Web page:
Advocacy has not “organized” and made any attempt to “work out our differences” to fight the larger threat. An effort was made in April of 2017 and it fractured under threats of litigation from other advocates over a hashtag, one org wanting on the website and a general lack of comprehension. Sound familiar? Read the book by Alan Kania about Velma Johnston. This is a repeat scenario that has cycled for nearly 50 years. When you see a sign on letter with a lot of names? Most of those names do not include people that actually experience, or could testify to, the world of wild horses. It demonstrates “interest,” not what the ranching industry has… organized testimony.
Using the simplistic example of “reproduce at 20%” we can confidently say that almost everyone that says that phrase has not seen that phrase in practice. The ability to testify to any assertion is going to become crucial in the months ahead.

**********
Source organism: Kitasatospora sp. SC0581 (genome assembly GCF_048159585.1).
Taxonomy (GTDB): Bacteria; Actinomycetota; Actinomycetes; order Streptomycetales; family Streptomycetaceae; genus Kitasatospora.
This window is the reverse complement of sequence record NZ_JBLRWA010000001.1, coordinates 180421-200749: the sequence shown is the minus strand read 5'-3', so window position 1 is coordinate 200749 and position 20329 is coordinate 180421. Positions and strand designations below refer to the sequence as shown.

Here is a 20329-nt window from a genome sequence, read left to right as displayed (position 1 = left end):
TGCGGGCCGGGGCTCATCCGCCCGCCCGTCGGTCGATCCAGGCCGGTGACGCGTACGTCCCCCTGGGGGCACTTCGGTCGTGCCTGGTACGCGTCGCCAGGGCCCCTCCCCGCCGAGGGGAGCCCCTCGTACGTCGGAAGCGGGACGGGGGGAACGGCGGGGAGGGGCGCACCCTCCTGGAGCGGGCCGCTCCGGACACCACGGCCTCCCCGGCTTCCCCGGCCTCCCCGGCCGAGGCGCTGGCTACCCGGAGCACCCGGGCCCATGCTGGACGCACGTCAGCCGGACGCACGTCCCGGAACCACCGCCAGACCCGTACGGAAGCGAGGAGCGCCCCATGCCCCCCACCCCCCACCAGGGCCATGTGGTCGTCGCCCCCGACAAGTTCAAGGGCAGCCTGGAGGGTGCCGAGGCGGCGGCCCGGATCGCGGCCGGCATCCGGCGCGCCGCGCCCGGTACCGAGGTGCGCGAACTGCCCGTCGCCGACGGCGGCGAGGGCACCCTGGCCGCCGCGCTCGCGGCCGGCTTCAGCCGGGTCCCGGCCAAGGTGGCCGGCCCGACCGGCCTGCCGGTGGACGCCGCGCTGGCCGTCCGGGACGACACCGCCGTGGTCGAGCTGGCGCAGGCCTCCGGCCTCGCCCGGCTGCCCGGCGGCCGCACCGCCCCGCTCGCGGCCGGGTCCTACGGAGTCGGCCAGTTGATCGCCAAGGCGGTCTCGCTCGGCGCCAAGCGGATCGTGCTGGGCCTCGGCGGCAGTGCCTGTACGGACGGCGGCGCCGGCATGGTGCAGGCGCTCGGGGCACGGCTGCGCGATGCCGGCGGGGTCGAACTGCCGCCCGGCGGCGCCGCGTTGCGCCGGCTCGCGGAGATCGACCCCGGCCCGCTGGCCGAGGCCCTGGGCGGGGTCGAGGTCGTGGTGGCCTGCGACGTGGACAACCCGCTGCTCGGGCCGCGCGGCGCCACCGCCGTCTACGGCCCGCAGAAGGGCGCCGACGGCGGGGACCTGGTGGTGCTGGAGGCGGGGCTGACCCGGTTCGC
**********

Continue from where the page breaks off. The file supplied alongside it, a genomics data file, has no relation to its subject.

WHE will do all we can. But there is a history of politics that we all stand upon. The politics have created a reality that has impeded creation of change, dismantled change when it occurred and destroyed seeds of change planted over years.
Zinke has given a report. We will respond point by point.
In order to create change you have to understand the problems, address it with fact and have a clear vision of a realistic objective.
Be careful out there. Social media is going to be hit hard. If you see something, no matter where it comes from, put it through your politics filter before hitting that share button.
A common tactic of “politics” is not to educate your audience, but treat the audience like sheep to herd. Don’t be sheep or wild horses will go to slaughter, will be spayed and herds will be given over to permittees in another ranching subsidy program.
To read an article on some underlying problems click image below.
Our Triple B E-magazine is still available to donors as a thank you gift. It explains the underlying factors of the Triple B roundup. Each roundup is an example of broken management, management by politics.
click image to read how to get yours.